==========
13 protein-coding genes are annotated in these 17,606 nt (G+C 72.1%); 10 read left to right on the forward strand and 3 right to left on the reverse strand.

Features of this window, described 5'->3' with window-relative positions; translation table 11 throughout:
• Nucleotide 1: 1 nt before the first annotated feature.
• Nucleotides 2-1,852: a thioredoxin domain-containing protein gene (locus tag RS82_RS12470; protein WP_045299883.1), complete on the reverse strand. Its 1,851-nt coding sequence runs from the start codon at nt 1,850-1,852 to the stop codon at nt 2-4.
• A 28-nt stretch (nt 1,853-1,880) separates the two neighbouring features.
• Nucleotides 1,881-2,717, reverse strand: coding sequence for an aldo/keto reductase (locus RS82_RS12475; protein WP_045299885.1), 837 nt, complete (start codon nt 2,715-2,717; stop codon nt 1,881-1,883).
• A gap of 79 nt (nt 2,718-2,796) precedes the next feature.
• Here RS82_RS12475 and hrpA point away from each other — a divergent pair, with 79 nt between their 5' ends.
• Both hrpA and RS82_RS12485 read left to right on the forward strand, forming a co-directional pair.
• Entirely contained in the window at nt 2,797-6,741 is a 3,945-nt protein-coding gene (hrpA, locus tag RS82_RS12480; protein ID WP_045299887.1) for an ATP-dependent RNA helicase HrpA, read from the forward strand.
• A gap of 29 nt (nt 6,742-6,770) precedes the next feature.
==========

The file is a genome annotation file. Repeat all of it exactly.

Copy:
13 protein-coding genes are annotated in these 17,606 nt (G+C 72.1%); 10 read left to right on the forward strand and 3 right to left on the reverse strand.

Features of this window, described 5'->3' with window-relative positions; translation table 11 throughout:
• Nucleotide 1: 1 nt before the first annotated feature.
• Nucleotides 2-1,852: a thioredoxin domain-containing protein gene (locus tag RS82_RS12470; protein WP_045299883.1), complete on the reverse strand. Its 1,851-nt coding sequence runs from the start codon at nt 1,850-1,852 to the stop codon at nt 2-4.
• A 28-nt stretch (nt 1,853-1,880) separates the two neighbouring features.
• Nucleotides 1,881-2,717, reverse strand: coding sequence for an aldo/keto reductase (locus RS82_RS12475; protein WP_045299885.1), 837 nt, complete (start codon nt 2,715-2,717; stop codon nt 1,881-1,883).
• A gap of 79 nt (nt 2,718-2,796) precedes the next feature.
• Here RS82_RS12475 and hrpA point away from each other — a divergent pair, with 79 nt between their 5' ends.
• Both hrpA and RS82_RS12485 read left to right on the forward strand, forming a co-directional pair.
• Entirely contained in the window at nt 2,797-6,741 is a 3,945-nt protein-coding gene (hrpA, locus tag RS82_RS12480; protein ID WP_045299887.1) for an ATP-dependent RNA helicase HrpA, read from the forward strand.
• A gap of 29 nt (nt 6,742-6,770) precedes the next feature.